Catherine Baker, Director of CIRAS, discusses the importance of listening in promoting an inclusive, safe and healthy workplace.
Whatever we do in the rail industry, it is important that we listen to colleagues. Whether it is to fully understand instructions for the job ahead, or hearing the shout of ‘watch out’ from a colleague warning you of a trip hazard, listening well can keep us all safe.
Despite its importance, and however objective and open we think we are, we don’t always hear what people are trying to say. This can have a detrimental impact on the industry and its people and even lead to accidents and fatalities.
For the last 25 years, the Confidential Incident Reporting and Analysis Service (CIRAS) has been listening to the health, wellbeing and safety concerns of workers when they don’t feel they can use internal reporting channels or have tried without success.
Catherine Baker believes listening has a vital role to play in promoting an inclusive workplace, which in turn is a vital prerequisite for a positive health and safety culture.
“Have you ever proofread your own work and then somebody else picks up a glaring error that you’ve missed? Because I think listening is a little bit like that,” she said.
“If I’m an expert in a process, system or asset and someone raises a query or concern about it, I hear them through the filters of my own experience.
“This can be a good thing, but equally there is a possibility that I don’t really hear something that I’m not expecting, in the same way that we don’t always spot mistakes when proofreading our own work. As an independent listener, CIRAS takes the time to really understand what the concern is without those filters, so we can hear things that wouldn’t get picked up otherwise.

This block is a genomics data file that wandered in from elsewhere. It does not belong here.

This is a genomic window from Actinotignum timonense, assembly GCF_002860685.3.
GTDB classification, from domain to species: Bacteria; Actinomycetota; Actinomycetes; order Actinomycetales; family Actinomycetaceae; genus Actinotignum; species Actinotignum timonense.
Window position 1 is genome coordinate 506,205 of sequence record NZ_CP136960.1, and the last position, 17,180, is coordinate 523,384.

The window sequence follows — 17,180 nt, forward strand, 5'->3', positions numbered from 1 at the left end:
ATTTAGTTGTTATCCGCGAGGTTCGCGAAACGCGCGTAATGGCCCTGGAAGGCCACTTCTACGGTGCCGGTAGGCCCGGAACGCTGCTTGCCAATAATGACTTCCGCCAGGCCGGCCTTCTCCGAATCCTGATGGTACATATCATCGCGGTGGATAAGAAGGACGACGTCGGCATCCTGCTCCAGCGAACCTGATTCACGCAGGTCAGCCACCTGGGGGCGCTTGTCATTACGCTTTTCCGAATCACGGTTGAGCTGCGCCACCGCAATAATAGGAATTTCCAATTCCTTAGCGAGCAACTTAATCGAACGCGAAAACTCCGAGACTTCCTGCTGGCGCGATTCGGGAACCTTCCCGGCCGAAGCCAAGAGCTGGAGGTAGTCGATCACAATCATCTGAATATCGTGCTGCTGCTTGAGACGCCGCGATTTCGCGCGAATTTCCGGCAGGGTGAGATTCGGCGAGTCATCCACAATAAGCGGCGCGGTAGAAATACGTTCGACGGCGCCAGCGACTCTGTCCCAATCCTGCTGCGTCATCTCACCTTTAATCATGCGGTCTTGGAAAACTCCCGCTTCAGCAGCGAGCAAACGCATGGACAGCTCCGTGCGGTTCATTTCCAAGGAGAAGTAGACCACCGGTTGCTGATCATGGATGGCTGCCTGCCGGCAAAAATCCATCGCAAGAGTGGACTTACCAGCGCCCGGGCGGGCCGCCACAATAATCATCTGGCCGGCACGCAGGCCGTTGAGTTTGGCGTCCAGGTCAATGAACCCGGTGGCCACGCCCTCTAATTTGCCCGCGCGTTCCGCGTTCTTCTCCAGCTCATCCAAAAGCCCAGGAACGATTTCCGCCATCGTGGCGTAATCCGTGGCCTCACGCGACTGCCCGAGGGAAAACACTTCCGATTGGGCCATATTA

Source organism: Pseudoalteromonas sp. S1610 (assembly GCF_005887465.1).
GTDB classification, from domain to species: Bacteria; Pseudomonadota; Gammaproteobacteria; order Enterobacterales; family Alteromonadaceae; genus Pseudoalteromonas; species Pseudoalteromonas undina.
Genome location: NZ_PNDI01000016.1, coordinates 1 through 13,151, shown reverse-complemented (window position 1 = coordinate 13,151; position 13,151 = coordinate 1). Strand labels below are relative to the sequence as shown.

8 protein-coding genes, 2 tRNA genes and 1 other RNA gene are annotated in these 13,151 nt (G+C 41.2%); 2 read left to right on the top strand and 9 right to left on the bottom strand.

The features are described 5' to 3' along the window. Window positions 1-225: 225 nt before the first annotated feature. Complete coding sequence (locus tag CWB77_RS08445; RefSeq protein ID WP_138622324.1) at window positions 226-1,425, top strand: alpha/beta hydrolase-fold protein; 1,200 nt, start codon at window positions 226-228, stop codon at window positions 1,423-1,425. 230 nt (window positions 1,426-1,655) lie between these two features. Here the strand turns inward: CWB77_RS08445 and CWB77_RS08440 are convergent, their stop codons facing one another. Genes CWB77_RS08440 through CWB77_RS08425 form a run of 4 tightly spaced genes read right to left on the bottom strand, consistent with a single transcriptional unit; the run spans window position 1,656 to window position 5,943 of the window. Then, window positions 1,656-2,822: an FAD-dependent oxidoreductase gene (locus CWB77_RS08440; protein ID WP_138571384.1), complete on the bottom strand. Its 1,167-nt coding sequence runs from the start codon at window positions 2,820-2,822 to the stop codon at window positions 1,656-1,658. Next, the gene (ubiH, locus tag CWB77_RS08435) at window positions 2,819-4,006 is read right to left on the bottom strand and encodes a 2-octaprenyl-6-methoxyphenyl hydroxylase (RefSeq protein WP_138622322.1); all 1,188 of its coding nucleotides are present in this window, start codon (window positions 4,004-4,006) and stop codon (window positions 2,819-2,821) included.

“It isn’t a criticism of anybody, it is just a human characteristic that it can be really difficult to listen, even though it is something we do every day.”
Catherine, who joined CIRAS in January 2018, is passionate that listening to diverse voices will lead to safer workplaces and that it is something we need to do better.
This was highlighted in the Rail Accident Investigation Branch 2020 annual report, which said “racial, language and cultural tensions were factors in the accident” at Rochford (two people were injured in a collision between mobile elevating work platforms).
“What’s brilliant to see is the rail sector becoming more diverse and inclusive, but what we are keenly aware of at CIRAS is that an individual’s willingness to speak up and indeed their likelihood of being heard is still affected by their background, their identity, their experiences,” she said.
“But at the same time, that diversity of perspective is exactly what we need to stop the next hazard that no one else has spotted. Here lies the challenge.
Confidential reporting is one way we can lower the barriers to someone being prepared to speak out, and free the listener from unconscious bias relating to who raised the issue.”